Presumptive President-elect Noynoy Aquino has been emphatic: he will not recognize an Arroyo appointed Chief Justice. Arroyo supporters have made this a casus belli against the presumptive President-Elect.
Can the presumptive Chief Executive ignore an issue that has been ruled upon by the highest court of the land? His critics say this would be an impeachable offense for culpable violation of the Constitution. Why? Under our scheme of government, the Judiciary is a co-equal branch of government and ignoring an Arroyo-appointed Chief justice would be equivalent to an infringement of judicial power.
I submit however, that the real issue is what happens when the ultimate defender of the Constitution is itself in breach of its own mandate. Under this circumstance, should it be allowed a monopoly in upholding constitutional supremacy?
The court set aside the principle of stare decisis when it overturned Valenzuela, an earlier decision that ruled that the midnight ban on appointments covers the judiciary, without changed circumstances. It did this purportedly on the basis of constitutional construction. The language however, of Section 15, Article 7 of the Constitution is so clear that it precludes the need for construction: “Section 15. Two months immediately before the next presidential elections and up to the end of his term, a President or Acting President shall not make appointments, except temporary appointments to executive positions when continued vacancies therein will prejudice public service or endanger public safety.”
The Constitution is written for the benefit of ordinary persons and not just magistrates. Where the fundamental law provides for a prohibition with specified exceptions, all other appointments are equally, fundamentally prohibited. This includes appointments to the judiciary.
De Castro versus Judicial Bar Council invokes alleged intent, as mentioned by then Commissioner Florence Regalado during the proceedings of the Constitutional Commission. He however did not indicate where he derived this alleged intent aside from personal recollection. In contrast, the lone dissenting opinion of Justice Conchita Morales specifically quoted then Commissioner Hilario Davide from the proceedings of the Constitutional Commission: Section 15 of Article VII covers appointments to the judiciary.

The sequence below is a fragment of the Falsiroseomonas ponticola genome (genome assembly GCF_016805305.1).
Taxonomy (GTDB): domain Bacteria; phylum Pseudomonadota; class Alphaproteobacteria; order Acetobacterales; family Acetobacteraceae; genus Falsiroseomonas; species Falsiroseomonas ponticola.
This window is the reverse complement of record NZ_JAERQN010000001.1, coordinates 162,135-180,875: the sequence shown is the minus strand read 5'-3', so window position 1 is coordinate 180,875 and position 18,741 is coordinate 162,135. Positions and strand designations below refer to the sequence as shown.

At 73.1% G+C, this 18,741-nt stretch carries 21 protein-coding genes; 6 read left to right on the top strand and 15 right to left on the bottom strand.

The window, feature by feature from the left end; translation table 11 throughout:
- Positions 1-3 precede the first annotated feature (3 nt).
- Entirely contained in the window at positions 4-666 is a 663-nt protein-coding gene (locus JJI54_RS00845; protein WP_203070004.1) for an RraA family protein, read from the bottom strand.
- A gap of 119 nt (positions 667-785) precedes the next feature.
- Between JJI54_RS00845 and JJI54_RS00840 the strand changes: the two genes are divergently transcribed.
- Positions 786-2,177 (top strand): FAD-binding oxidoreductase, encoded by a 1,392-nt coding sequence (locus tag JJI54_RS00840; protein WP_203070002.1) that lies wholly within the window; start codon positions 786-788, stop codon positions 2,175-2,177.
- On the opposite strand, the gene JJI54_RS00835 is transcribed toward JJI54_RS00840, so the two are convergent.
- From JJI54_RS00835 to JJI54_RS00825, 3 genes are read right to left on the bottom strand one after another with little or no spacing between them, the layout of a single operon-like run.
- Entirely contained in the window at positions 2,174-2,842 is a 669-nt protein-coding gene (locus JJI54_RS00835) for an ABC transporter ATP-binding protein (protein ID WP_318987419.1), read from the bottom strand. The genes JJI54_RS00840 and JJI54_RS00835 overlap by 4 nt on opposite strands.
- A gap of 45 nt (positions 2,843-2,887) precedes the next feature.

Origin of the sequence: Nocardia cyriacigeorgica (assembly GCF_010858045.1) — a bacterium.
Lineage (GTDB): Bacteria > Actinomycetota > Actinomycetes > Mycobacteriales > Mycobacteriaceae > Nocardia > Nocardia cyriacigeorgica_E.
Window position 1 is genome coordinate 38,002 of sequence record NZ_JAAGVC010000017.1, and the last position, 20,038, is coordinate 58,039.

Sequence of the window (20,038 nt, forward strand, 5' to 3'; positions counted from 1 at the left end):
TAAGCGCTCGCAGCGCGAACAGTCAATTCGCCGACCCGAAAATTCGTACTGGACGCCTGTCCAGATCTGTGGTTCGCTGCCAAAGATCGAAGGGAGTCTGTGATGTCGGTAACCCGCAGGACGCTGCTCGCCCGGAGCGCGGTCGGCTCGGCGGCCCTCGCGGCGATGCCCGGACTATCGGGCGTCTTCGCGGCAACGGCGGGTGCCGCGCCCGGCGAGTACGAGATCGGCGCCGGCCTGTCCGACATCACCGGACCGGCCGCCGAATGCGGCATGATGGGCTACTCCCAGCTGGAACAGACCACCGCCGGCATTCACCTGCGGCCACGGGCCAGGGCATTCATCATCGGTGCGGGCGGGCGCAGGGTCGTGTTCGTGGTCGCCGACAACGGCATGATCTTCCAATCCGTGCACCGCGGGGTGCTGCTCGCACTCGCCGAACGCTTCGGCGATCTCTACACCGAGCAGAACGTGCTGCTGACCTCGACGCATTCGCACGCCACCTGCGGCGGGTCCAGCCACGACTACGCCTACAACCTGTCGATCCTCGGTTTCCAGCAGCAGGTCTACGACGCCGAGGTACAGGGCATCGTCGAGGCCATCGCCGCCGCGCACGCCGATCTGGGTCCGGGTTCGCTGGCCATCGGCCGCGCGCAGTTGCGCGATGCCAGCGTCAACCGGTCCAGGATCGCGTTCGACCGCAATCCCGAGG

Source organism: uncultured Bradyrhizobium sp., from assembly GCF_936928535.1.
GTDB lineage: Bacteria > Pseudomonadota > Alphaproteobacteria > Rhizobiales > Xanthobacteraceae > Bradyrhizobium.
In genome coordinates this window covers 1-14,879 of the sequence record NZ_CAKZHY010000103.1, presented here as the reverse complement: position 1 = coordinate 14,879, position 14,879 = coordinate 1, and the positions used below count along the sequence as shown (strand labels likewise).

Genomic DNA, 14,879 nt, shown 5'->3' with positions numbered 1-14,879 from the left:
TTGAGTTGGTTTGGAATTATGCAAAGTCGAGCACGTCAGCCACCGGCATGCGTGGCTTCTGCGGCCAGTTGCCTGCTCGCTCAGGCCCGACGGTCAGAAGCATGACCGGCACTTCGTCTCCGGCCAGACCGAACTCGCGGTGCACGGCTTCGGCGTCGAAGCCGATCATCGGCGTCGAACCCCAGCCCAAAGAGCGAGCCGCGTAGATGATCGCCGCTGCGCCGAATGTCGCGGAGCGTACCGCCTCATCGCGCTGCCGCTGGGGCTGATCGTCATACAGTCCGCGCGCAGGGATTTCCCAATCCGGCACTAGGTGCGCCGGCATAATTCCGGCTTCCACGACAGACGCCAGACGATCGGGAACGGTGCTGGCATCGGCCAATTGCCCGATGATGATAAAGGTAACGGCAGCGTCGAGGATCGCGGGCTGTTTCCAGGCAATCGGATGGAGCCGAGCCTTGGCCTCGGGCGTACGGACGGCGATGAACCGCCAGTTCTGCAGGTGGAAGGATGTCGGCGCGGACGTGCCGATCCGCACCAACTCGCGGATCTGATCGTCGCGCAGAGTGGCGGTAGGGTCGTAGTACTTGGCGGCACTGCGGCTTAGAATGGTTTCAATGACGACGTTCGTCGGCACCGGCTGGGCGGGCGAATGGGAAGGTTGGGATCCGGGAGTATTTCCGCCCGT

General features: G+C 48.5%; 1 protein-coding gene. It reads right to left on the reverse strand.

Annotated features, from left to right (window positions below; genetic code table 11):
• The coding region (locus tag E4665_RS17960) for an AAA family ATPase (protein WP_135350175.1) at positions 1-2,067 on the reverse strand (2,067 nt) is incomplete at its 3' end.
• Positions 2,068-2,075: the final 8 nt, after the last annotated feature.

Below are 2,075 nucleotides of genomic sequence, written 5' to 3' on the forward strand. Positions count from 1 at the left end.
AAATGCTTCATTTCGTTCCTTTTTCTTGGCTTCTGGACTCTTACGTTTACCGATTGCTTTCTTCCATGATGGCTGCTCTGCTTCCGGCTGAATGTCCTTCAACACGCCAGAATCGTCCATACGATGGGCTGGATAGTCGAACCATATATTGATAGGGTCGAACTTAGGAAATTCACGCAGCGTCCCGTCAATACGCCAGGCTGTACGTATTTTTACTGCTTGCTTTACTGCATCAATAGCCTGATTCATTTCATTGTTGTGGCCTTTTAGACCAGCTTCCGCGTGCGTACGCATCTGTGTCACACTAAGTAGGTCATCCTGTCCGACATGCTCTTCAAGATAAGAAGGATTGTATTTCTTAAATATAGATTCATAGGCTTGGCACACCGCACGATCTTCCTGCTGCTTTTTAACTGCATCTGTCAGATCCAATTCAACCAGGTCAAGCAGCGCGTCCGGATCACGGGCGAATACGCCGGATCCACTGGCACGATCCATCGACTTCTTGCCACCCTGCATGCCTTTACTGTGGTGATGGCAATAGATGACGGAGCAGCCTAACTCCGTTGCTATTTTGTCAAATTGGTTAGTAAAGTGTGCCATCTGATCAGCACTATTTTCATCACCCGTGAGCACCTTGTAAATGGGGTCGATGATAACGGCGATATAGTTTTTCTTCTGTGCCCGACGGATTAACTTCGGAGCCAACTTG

If what the majority did was the correct way of proving intent, I shudder to think what will happen to jurisprudence when the drafters of the Constitution are no longer around. That may mean, following the technique of the majority, an eventual impossibility to prove constitutional intent in the future.
The issue is not the jurisprudence but the breach of the mandate. The fact that the court is referred to as “Supreme” is not a guarantee that it is infallible and will never abdicate its constitutional mandate. This happened in our recent history on two occasions: in Javellana when the Marcos Supreme Court sought refuge in the political question doctrine and abdicated its all-important tasks as guardian of constitutional supremacy, and in Aquino, which eventually inspired People Power 1.
The Presumptive President-Elect must keep his promise not to recognize the legitimacy of an Arroyo appointed Chief Justice for two reasons. First, he must honor the mandate of the sovereign people when they ratified the 1987 Constitution. Second, this has become a political issue already decided by the people when they gave the Presumptive President–Elect an overwhelming mandate.
Does the majority of the members of the high court believe that their rulings can be etched in stone without any political context? I submit that the High Court’s role is to uphold the supremacy of the constitution so that despots may be prevented from rewriting or interpreting the fundamental law to suit their personal and selfish interests. It should however, not be exercised to thwart the true intent of the people who gave their mandate to the constitution. And certainly, judicial power cannot and should not be used to thwart popular will of the sovereign who only now, chose Noynoy Aquino as their true leader based on a promise not to recognize the legitimacy of an Arroyo midnight apointee.#30#.